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    Quote Originally Posted by jpspell View Post
    I see a lot of people looked at this. Since no one responded, it makes me think I need to broaden my request...
    It's possible part of your difficulty was that you put a post in the Urban Fantasy room titled "Looking for Books to Read."

    The commonest assumption with that title in this room is that you are looking for straightforward urban fantasy recommendations. People with suggestions are likely to click on your thread, see that that's not really what you are looking for, and move on.

    It's also possible that part of your problem is that the situation of skeptic-slowly-coming-around is kind of unusual in UF. I am not familiar enough with the genre to be sure.

    I had the impression in a lot of UF that the preternatural was already known about and accepted.

    In straightforward, somewhat old school science fiction and fantasy there is a strong thread of that sort of thing, the sciency, skeptical person coming to a magical place and having to accept and adapt to it.

    The two I mentioned above <Stasheff's The Warlock in Spite of Himself and Dickson's The Dragon and the George) are classics in that subgenre. I think Andre Norton's Witch World books also work like that, some of them anyway. James H. Schmitz's The Witches of Karres is like that too, although it is a little lightweight and goofy. Fun, though.

    The Chronicles of Thomas Covenant also technically fall into that category, but may actually be worse than the Guardians of the Flame since it's the protagonist and hero who does the onscreen rape.
    Last edited by Alessandra Kelley; 08-22-2013 at 04:41 AM.
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  13. #13
    Sophipygian AW Moderator Alessandra Kelley's Avatar
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    Sigh. I guess none of those are really urban fantasy.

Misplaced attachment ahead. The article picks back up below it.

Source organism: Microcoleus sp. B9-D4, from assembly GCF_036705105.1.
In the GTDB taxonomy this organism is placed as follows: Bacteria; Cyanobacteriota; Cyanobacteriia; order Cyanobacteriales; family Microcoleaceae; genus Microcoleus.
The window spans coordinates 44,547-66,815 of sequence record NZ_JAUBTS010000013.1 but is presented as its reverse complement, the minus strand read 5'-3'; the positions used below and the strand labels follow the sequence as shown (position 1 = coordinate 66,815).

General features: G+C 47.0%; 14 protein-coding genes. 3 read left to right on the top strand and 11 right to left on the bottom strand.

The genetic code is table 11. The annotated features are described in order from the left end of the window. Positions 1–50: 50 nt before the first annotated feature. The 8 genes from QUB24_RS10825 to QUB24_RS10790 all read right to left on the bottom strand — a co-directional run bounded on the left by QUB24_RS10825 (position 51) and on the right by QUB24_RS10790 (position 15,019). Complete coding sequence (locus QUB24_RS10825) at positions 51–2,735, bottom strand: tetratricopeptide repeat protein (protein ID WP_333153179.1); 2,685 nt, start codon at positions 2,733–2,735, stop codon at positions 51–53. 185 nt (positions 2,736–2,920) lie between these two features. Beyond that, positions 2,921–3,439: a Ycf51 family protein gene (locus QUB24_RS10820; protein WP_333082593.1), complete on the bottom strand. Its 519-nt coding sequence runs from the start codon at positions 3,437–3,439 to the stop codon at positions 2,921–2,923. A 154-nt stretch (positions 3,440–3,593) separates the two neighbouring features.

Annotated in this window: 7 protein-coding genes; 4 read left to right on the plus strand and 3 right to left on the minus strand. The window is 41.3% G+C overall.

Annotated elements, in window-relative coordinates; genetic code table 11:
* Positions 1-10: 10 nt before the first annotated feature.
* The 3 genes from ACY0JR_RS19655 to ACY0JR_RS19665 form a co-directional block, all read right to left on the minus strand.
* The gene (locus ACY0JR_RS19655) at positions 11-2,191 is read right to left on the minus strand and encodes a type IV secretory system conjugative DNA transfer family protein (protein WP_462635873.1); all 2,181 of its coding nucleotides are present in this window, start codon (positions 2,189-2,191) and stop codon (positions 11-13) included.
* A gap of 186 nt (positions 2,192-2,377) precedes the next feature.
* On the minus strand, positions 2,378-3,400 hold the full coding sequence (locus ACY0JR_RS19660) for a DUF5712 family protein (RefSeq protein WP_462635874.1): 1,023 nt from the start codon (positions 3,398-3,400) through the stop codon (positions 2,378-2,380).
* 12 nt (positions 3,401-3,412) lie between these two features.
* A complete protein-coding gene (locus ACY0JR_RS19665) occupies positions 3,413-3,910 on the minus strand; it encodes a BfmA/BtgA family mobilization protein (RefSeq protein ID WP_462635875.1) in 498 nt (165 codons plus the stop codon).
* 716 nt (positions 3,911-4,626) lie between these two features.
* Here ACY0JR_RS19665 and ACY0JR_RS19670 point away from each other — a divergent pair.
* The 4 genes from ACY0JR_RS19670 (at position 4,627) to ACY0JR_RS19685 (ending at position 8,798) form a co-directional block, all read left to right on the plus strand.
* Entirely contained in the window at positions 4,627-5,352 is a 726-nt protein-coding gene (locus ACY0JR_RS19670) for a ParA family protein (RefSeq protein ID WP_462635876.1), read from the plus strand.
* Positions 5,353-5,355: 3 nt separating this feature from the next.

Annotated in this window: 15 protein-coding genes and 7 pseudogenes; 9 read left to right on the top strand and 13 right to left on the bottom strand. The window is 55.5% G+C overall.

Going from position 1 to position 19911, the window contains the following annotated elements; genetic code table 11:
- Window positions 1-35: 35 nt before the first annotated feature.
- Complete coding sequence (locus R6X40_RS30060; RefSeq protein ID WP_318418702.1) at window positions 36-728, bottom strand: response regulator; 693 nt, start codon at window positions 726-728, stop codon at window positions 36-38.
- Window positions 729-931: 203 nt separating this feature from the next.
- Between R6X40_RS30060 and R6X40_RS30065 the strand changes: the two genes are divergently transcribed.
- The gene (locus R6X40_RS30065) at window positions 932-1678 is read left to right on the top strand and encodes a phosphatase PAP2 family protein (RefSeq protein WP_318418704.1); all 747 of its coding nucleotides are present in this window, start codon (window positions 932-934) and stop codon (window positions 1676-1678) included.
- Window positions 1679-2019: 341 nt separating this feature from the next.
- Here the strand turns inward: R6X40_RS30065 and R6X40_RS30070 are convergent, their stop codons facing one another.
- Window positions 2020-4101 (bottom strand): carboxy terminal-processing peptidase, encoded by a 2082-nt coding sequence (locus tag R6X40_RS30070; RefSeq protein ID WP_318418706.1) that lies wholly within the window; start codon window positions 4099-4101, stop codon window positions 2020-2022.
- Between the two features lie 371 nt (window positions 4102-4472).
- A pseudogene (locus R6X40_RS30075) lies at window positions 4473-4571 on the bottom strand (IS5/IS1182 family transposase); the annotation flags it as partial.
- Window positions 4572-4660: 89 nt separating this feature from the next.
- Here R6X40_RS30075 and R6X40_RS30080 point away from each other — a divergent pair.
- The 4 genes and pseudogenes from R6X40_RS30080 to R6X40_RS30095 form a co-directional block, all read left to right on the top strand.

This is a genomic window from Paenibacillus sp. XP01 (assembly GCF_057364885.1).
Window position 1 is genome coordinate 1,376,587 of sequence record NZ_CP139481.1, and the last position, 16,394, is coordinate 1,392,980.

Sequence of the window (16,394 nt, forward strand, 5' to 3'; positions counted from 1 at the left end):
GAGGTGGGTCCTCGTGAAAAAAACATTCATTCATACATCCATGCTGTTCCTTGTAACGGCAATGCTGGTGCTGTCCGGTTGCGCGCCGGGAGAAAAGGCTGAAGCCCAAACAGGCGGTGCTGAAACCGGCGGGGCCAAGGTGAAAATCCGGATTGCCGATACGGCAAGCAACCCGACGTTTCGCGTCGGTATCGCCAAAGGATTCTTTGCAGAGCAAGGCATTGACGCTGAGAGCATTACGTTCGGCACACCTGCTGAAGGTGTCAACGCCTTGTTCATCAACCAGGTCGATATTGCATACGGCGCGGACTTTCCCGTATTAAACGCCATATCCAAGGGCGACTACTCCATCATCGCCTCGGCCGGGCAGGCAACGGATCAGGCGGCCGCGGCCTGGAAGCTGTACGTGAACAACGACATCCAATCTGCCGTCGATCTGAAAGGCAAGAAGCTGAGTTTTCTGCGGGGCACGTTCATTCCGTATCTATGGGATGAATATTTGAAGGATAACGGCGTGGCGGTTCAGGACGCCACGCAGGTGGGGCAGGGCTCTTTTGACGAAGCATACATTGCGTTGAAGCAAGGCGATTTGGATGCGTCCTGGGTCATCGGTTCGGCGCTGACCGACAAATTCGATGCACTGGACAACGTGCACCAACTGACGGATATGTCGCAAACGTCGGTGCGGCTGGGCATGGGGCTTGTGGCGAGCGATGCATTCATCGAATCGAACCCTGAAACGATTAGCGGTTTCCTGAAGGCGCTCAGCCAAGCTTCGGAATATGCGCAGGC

There's a really good book, a fantasy, by John Crowley called Little, Big, which is about a person slowly coming to terms with the magical creatures around his family and home.

    It's not a standard fantasy. It's a beautiful, dense, interwoven, metaphysical, incredibly rich story. If you have the patience and time it's a deeply rewarding read. But it may not be what you're looking for.
    Don't be so proud of this teleological terror you've constructed.

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  14. #14
    practical experience, FTW rwm4768's Avatar
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    It seems like this kind of book is more common in middle grade and young adult urban and contemporary fantasy (Harry Potter, Percy Jackson, Mortal Instruments, Twilight, etc.), but I can't really think of many examples in urban fantasy.

    Gaiman's American Gods and Neverwhere might count, as might Kraken by China Miéville.

  15. #15
    n@ wickedimp's Avatar
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    C.E. Murphy's series The Walker Papers - first book is Urban Shaman - comes to mind for me. The main character Joanne Walker is in her late twenties when she finds out she's a shaman - spends most of the series coming to grips with this, kicking and screaming at least part of the way. The supernatural beings in the series are definitely not "out" and most people have no idea they exist.

  16. #16
    Ah-HA! Smiling Ted's Avatar